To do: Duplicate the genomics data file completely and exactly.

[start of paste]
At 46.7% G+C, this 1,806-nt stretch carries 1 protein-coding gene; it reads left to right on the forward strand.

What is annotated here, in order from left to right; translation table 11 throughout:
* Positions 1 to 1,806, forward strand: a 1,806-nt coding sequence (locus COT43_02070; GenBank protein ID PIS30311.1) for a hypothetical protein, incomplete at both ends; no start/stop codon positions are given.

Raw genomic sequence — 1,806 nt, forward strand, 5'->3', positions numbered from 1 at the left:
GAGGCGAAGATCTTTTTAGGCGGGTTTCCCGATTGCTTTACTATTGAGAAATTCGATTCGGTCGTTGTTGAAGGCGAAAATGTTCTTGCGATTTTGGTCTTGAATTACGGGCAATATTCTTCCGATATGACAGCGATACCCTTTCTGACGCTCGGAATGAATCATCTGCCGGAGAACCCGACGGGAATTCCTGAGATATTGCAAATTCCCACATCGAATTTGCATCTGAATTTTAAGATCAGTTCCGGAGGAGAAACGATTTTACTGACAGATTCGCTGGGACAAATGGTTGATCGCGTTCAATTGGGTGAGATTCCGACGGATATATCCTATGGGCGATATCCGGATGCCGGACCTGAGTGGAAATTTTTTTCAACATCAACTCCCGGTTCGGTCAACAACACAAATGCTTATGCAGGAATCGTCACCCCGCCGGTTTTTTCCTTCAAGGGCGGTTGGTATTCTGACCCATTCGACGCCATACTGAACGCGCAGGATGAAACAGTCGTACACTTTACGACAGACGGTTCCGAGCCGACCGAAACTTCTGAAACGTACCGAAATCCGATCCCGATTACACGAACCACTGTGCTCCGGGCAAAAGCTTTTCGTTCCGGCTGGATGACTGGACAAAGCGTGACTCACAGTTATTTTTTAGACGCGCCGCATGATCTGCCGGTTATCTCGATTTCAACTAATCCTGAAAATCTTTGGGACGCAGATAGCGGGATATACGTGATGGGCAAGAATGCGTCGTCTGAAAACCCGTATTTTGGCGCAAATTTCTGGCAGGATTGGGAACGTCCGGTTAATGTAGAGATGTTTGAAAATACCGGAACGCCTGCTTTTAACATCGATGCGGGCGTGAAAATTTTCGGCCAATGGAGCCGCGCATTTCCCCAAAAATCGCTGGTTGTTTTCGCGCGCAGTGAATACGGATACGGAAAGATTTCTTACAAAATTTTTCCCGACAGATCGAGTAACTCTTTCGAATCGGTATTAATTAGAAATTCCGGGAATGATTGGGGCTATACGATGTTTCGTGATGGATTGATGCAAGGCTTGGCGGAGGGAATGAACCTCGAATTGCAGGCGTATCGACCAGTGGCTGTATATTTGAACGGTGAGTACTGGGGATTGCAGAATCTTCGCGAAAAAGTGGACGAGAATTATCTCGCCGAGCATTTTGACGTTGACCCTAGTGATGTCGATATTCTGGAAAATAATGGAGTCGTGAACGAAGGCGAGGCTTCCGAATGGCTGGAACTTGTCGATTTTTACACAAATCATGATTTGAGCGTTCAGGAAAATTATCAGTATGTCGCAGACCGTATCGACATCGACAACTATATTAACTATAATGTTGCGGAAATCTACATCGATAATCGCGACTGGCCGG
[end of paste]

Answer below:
At 46.7% G+C, this 1,806-nt stretch carries 1 protein-coding gene; it reads left to right on the forward strand.

What is annotated here, in order from left to right; translation table 11 throughout:
* Positions 1 to 1,806, forward strand: a 1,806-nt coding sequence (locus COT43_02070; GenBank protein ID PIS30311.1) for a hypothetical protein, incomplete at both ends; no start/stop codon positions are given.

Raw genomic sequence — 1,806 nt, forward strand, 5'->3', positions numbered from 1 at the left:
GAGGCGAAGATCTTTTTAGGCGGGTTTCCCGATTGCTTTACTATTGAGAAATTCGATTCGGTCGTTGTTGAAGGCGAAAATGTTCTTGCGATTTTGGTCTTGAATTACGGGCAATATTCTTCCGATATGACAGCGATACCCTTTCTGACGCTCGGAATGAATCATCTGCCGGAGAACCCGACGGGAATTCCTGAGATATTGCAAATTCCCACATCGAATTTGCATCTGAATTTTAAGATCAGTTCCGGAGGAGAAACGATTTTACTGACAGATTCGCTGGGACAAATGGTTGATCGCGTTCAATTGGGTGAGATTCCGACGGATATATCCTATGGGCGATATCCGGATGCCGGACCTGAGTGGAAATTTTTTTCAACATCAACTCCCGGTTCGGTCAACAACACAAATGCTTATGCAGGAATCGTCACCCCGCCGGTTTTTTCCTTCAAGGGCGGTTGGTATTCTGACCCATTCGACGCCATACTGAACGCGCAGGATGAAACAGTCGTACACTTTACGACAGACGGTTCCGAGCCGACCGAAACTTCTGAAACGTACCGAAATCCGATCCCGATTACACGAACCACTGTGCTCCGGGCAAAAGCTTTTCGTTCCGGCTGGATGACTGGACAAAGCGTGACTCACAGTTATTTTTTAGACGCGCCGCATGATCTGCCGGTTATCTCGATTTCAACTAATCCTGAAAATCTTTGGGACGCAGATAGCGGGATATACGTGATGGGCAAGAATGCGTCGTCTGAAAACCCGTATTTTGGCGCAAATTTCTGGCAGGATTGGGAACGTCCGGTTAATGTAGAGATGTTTGAAAATACCGGAACGCCTGCTTTTAACATCGATGCGGGCGTGAAAATTTTCGGCCAATGGAGCCGCGCATTTCCCCAAAAATCGCTGGTTGTTTTCGCGCGCAGTGAATACGGATACGGAAAGATTTCTTACAAAATTTTTCCCGACAGATCGAGTAACTCTTTCGAATCGGTATTAATTAGAAATTCCGGGAATGATTGGGGCTATACGATGTTTCGTGATGGATTGATGCAAGGCTTGGCGGAGGGAATGAACCTCGAATTGCAGGCGTATCGACCAGTGGCTGTATATTTGAACGGTGAGTACTGGGGATTGCAGAATCTTCGCGAAAAAGTGGACGAGAATTATCTCGCCGAGCATTTTGACGTTGACCCTAGTGATGTCGATATTCTGGAAAATAATGGAGTCGTGAACGAAGGCGAGGCTTCCGAATGGCTGGAACTTGTCGATTTTTACACAAATCATGATTTGAGCGTTCAGGAAAATTATCAGTATGTCGCAGACCGTATCGACATCGACAACTATATTAACTATAATGTTGCGGAAATCTACATCGATAATCGCGACTGGCCGG